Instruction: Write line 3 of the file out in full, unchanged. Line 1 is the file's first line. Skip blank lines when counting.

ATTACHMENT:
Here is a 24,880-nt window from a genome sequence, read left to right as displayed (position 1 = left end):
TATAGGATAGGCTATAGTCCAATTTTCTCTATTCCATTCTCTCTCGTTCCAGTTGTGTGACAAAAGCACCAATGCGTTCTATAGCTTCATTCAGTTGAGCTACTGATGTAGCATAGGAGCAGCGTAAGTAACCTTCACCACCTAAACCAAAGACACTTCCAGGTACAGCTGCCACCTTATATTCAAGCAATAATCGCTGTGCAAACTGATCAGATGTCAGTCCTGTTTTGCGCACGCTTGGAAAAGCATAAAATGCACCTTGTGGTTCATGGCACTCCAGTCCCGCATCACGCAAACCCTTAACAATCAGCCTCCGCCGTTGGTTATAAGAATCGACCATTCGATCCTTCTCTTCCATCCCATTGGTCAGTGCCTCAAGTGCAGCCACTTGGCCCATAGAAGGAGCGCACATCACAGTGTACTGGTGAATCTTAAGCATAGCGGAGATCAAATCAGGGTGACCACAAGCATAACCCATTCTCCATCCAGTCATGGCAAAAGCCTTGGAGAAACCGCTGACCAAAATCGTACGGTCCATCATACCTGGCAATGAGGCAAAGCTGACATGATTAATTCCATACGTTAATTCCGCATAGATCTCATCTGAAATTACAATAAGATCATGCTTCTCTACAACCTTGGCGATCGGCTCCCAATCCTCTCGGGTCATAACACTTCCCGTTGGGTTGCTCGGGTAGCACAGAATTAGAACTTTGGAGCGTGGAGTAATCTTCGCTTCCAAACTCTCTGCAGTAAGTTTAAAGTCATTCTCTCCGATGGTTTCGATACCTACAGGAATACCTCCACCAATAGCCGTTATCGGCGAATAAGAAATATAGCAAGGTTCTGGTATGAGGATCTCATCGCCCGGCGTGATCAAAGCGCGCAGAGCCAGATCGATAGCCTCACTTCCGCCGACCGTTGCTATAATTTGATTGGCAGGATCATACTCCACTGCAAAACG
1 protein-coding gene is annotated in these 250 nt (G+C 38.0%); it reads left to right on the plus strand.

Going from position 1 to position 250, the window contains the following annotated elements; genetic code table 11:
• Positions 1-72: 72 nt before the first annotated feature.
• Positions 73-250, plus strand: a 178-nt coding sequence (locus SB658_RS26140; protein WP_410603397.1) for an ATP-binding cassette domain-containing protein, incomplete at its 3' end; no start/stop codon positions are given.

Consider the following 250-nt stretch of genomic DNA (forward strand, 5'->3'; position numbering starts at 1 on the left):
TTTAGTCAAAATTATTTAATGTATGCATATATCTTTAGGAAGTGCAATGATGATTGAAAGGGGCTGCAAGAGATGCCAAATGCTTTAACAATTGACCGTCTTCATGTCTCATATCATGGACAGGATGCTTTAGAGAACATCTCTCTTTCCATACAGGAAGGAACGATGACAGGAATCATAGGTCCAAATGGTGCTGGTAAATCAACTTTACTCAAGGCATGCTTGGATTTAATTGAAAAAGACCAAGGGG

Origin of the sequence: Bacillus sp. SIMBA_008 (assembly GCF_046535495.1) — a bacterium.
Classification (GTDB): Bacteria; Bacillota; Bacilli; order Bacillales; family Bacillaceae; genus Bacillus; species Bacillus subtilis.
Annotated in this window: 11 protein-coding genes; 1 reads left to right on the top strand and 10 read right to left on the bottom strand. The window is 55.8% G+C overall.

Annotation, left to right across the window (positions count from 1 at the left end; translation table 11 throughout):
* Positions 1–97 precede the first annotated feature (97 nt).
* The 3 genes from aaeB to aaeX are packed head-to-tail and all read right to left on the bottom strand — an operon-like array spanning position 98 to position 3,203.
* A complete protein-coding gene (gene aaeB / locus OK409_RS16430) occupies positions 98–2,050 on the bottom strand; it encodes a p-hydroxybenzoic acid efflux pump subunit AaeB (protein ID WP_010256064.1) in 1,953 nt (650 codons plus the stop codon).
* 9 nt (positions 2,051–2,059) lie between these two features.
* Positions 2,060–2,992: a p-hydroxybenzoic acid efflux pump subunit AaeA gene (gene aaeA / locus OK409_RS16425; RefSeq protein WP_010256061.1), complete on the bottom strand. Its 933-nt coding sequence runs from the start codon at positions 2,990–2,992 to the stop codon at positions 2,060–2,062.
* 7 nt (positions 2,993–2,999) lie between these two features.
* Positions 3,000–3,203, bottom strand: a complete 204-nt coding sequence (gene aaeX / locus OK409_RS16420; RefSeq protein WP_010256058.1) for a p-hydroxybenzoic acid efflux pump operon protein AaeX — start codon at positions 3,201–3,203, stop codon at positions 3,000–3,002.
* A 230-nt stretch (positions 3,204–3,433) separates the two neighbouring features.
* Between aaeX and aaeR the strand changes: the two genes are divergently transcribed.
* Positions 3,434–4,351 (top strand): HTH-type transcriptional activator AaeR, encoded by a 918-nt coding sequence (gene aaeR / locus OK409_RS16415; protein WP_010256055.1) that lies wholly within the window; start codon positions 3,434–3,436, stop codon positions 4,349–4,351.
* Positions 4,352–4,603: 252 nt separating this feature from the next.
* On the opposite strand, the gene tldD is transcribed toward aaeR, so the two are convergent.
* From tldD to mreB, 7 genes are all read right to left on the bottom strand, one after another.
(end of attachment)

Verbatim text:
1 protein-coding gene is annotated in these 250 nt (G+C 38.0%); it reads left to right on the plus strand.